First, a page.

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    ABSTRACT: Early reperfusion is critical for favorable outcomes in acute ischemic stroke (AIS). Stent retrievers lead to faster and more complete reperfusion than previous technologies. Our aim is to compare the cost-effectiveness of stent retrievers to the previous mechanical thrombectomy devices. Retrospective review of endovascularly treated large-vessel AIS. Data from all consecutive patients who underwent thrombectomy from January 2012 through November 2012 were collected. Baseline characteristics, the total procedural cost, the rates of successful recanalization [modified thrombolysis in cerebral ischemia (mTICI) scores of 2b or 3], and the length of stay at the hospital were compared between the stent retriever (SR) and the non-stent retriever (NSR) groups. After excluding the patients who underwent concomitant extracranial stenting (n = 22) or received intra-arterial tissue plasminogen activator only (n = 6), the entire cohort included 150 patients. The cost of the reperfusion procedure was significantly higher in the SR compared to the NSR group (USD 13,419 vs. 9,308, p <0.001). We were unable to demonstrate a statistically significant difference in the rates of mTICI 2b/3 reperfusion (81 vs. 74%, p = 0.337) or the length of stay (11.1 ± 9.1 vs. 12.8 ± 9.6 days, p = 0.260) amongst the SR and the NSR patients. The procedural costs of thrombectomy for AIS are increasing and account for the bulk of hospitalization reimbursement. The impact of these expenditures in the long-term sustainability of stroke centers deserves greater consideration. While it is likely that the SR technology results in higher rates of optimal reperfusion, better clinical outcomes, and shorter lengths of stay, larger studies are needed to prove its cost-effectiveness.
    03/2015; 3(2):107-113. DOI:10.1159/000371729
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    ABSTRACT: Background Traumatic brain injury (TBI) is a major cause of death and disability worldwide. Progesterone has been shown to improve neurologic outcome in multiple experimental models and two early-phase trials involving patients with TBI. Methods We conducted a double-blind, multicenter clinical trial in which patients with severe, moderate-to-severe, or moderate acute TBI (Glasgow Coma Scale score of 4 to 12, on a scale from 3 to 15, with lower scores indicating a lower level of consciousness) were randomly assigned to intravenous progesterone or placebo, with the study treatment initiated within 4 hours after injury and administered for a total of 96 hours. Efficacy was defined as an increase of 10 percentage points in the proportion of patients with a favorable outcome, as determined with the use of the stratified dichotomy of the Extended Glasgow Outcome Scale score at 6 months after injury. Secondary outcomes included mortality and the Disability Rating Scale score. Results A total of 882 of the planned sample of 1140 patients underwent randomization before the trial was stopped for futility with respect to the primary outcome. The study groups were similar with regard to baseline characteristics; the median age of the patients was 35 years, 73.7% were men, 15.2% were black, and the mean Injury Severity Score was 24.4 (on a scale from 0 to 75, with higher scores indicating greater severity). The most frequent mechanism of injury was a motor vehicle accident. There was no significant difference between the progesterone group and the placebo group in the proportion of patients with a favorable outcome (relative benefit of progesterone, 0.95; 95% confidence interval [CI], 0.85 to 1.06; P=0.35). Phlebitis or thrombophlebitis was more frequent in the progesterone group than in the placebo group (relative risk, 3.03; CI, 1.96 to 4.66). There were no significant differences in the other prespecified safety outcomes. Conclusions This clinical trial did not show a benefit of progesterone over placebo in the improvement of outcomes in patients with acute TBI. (Funded by the National Institute of Neurological Disorders and Stroke and others; PROTECT III ClinicalTrials.gov number, NCT00822900 .).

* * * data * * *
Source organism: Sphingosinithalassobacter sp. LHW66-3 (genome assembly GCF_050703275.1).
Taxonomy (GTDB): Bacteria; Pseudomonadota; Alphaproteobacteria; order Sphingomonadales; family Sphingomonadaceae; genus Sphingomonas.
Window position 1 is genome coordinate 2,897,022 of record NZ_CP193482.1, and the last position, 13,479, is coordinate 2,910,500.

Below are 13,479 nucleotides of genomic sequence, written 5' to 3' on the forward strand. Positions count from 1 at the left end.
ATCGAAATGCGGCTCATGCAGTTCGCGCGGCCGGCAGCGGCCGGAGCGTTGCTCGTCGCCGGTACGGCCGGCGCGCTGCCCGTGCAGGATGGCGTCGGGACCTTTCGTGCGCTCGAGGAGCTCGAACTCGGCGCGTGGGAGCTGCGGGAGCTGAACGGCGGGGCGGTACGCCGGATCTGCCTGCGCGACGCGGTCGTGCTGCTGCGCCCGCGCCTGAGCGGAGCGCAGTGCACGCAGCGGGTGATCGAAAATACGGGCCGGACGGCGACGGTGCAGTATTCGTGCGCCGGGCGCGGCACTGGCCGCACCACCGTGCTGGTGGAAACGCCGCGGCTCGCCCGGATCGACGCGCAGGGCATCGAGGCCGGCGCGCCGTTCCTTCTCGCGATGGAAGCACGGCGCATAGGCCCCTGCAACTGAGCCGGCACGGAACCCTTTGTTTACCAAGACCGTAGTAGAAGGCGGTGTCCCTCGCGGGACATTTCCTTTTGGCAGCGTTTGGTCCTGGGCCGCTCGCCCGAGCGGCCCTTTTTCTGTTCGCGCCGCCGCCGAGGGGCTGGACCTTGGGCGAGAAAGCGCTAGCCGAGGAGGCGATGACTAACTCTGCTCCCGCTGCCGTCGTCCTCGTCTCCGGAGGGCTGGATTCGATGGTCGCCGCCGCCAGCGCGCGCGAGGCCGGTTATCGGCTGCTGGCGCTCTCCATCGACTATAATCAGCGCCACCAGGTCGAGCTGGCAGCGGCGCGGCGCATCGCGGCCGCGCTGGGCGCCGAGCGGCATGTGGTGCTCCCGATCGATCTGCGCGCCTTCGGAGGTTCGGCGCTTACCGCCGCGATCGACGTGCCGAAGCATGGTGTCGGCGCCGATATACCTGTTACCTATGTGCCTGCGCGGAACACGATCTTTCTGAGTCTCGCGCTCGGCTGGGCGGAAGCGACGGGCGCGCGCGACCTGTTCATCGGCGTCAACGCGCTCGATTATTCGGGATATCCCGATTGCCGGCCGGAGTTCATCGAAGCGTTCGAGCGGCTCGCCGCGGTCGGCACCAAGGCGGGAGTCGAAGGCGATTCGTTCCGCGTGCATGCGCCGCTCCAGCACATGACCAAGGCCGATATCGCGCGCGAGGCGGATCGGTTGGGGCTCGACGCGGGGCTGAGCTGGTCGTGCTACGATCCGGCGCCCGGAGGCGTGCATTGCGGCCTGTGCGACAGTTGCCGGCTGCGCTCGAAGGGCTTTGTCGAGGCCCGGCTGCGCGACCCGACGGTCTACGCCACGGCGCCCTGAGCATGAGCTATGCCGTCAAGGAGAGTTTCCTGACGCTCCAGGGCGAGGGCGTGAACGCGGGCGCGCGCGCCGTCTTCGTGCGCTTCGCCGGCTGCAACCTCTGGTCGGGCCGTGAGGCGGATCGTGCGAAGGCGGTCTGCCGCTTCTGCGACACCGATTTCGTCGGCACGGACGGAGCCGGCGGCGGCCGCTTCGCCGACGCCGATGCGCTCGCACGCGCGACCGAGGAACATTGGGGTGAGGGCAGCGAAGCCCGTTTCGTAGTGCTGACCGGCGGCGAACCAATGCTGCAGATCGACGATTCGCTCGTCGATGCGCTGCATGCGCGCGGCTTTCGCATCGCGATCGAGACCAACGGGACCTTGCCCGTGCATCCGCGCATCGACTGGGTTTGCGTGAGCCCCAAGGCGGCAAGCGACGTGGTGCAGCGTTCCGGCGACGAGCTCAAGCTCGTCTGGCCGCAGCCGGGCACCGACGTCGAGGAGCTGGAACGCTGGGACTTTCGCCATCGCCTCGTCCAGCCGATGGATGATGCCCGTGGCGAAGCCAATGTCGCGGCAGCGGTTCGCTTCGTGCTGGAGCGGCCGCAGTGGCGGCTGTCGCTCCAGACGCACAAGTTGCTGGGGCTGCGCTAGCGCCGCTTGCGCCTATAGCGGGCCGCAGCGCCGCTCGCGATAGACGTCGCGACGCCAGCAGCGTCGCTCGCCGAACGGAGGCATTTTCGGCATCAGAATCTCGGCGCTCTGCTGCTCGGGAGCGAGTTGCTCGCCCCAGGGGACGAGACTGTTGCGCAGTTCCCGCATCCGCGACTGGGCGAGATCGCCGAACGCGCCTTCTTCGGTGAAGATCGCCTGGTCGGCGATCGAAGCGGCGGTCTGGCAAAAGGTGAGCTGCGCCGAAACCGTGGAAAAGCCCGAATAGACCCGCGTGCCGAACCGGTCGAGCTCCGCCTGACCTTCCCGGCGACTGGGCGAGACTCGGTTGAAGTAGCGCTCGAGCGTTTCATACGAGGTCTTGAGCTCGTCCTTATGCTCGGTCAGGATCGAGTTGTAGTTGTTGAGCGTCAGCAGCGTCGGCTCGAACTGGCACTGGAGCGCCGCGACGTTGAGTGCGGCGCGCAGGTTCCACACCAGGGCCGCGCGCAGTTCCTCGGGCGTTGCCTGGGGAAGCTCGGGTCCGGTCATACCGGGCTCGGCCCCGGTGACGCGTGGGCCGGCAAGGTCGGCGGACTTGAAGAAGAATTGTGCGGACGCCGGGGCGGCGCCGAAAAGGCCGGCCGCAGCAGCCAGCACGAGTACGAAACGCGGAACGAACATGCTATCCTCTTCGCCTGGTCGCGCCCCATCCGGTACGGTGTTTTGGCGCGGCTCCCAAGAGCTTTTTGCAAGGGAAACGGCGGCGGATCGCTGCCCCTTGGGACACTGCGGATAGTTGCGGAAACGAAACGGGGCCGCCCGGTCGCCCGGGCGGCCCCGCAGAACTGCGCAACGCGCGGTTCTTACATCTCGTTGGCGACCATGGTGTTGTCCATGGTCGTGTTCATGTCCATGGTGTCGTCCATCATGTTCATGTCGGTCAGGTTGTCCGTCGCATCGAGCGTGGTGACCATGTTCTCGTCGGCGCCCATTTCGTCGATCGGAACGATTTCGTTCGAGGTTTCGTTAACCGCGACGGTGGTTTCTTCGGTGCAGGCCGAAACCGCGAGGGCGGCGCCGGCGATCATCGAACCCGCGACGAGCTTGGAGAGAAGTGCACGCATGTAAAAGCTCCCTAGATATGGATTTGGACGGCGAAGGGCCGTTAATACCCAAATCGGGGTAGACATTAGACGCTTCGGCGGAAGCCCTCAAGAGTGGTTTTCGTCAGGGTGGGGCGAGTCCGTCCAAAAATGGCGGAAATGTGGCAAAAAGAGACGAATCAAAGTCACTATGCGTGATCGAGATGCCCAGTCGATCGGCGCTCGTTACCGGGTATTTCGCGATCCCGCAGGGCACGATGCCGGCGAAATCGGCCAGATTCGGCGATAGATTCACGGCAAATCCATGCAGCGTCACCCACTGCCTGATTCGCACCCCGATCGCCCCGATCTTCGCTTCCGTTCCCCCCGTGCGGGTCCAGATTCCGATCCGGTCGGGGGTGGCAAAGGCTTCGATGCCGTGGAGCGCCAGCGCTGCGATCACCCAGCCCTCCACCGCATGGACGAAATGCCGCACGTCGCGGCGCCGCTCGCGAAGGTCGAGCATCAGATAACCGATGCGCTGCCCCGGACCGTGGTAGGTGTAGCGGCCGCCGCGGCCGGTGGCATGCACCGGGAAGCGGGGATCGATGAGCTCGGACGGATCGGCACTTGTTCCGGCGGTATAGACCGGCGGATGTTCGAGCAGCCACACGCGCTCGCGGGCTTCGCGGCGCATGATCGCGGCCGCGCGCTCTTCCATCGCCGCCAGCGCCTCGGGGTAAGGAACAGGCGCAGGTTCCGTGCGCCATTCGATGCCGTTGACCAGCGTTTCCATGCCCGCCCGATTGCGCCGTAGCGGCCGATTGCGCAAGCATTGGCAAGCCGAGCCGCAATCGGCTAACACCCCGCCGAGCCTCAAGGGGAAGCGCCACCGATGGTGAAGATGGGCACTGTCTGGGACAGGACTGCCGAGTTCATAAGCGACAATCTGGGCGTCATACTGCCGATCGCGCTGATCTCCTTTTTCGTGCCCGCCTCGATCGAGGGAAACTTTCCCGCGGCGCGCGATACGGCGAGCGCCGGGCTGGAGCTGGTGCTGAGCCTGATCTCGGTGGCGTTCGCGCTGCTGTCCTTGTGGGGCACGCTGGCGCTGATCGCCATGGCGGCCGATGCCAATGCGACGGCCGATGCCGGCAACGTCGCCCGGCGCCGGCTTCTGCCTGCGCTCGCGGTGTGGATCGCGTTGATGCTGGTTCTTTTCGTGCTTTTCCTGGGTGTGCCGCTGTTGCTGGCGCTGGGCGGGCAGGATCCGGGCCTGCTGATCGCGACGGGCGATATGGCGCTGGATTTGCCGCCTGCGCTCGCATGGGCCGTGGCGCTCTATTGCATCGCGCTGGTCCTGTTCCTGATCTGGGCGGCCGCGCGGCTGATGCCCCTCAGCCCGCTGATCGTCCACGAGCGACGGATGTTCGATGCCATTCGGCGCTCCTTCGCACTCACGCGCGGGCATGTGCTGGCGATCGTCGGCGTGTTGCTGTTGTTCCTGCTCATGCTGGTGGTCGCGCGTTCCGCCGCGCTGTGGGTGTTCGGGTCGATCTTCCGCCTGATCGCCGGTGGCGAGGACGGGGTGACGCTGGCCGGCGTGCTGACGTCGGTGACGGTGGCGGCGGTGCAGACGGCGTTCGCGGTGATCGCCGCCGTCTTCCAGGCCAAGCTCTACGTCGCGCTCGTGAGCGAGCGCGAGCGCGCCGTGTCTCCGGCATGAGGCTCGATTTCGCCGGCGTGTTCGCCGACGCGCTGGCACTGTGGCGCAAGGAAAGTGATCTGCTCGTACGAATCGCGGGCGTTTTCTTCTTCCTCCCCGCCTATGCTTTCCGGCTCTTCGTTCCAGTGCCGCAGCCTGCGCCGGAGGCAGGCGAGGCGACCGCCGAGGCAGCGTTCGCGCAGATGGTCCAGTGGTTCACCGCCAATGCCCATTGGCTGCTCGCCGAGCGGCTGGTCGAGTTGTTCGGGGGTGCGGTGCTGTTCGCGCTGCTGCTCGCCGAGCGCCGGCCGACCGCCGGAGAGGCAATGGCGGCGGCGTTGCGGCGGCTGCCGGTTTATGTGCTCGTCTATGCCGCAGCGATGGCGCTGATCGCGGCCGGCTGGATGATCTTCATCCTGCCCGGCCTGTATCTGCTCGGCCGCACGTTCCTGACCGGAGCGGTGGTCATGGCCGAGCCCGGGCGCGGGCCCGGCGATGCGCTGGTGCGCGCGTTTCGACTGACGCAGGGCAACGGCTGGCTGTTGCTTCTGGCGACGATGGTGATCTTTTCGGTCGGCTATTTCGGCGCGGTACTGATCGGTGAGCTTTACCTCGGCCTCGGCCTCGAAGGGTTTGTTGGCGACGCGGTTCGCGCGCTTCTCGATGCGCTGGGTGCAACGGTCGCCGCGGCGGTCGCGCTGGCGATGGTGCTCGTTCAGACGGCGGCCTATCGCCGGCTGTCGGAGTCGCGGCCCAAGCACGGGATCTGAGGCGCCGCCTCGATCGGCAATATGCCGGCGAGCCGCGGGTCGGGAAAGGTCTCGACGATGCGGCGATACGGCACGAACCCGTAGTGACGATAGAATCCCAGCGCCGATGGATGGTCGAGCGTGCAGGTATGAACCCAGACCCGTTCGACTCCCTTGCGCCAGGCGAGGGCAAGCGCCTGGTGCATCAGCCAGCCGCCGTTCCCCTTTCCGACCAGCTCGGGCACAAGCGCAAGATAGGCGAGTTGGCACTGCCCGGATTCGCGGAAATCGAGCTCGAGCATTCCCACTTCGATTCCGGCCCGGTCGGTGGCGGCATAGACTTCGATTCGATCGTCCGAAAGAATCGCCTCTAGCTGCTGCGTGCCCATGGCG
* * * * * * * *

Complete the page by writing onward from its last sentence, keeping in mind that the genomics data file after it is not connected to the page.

New England Journal of Medicine 12/2014; 371(26). DOI:10.1056/NEJMoa1404304 · 54.42 Impact Factor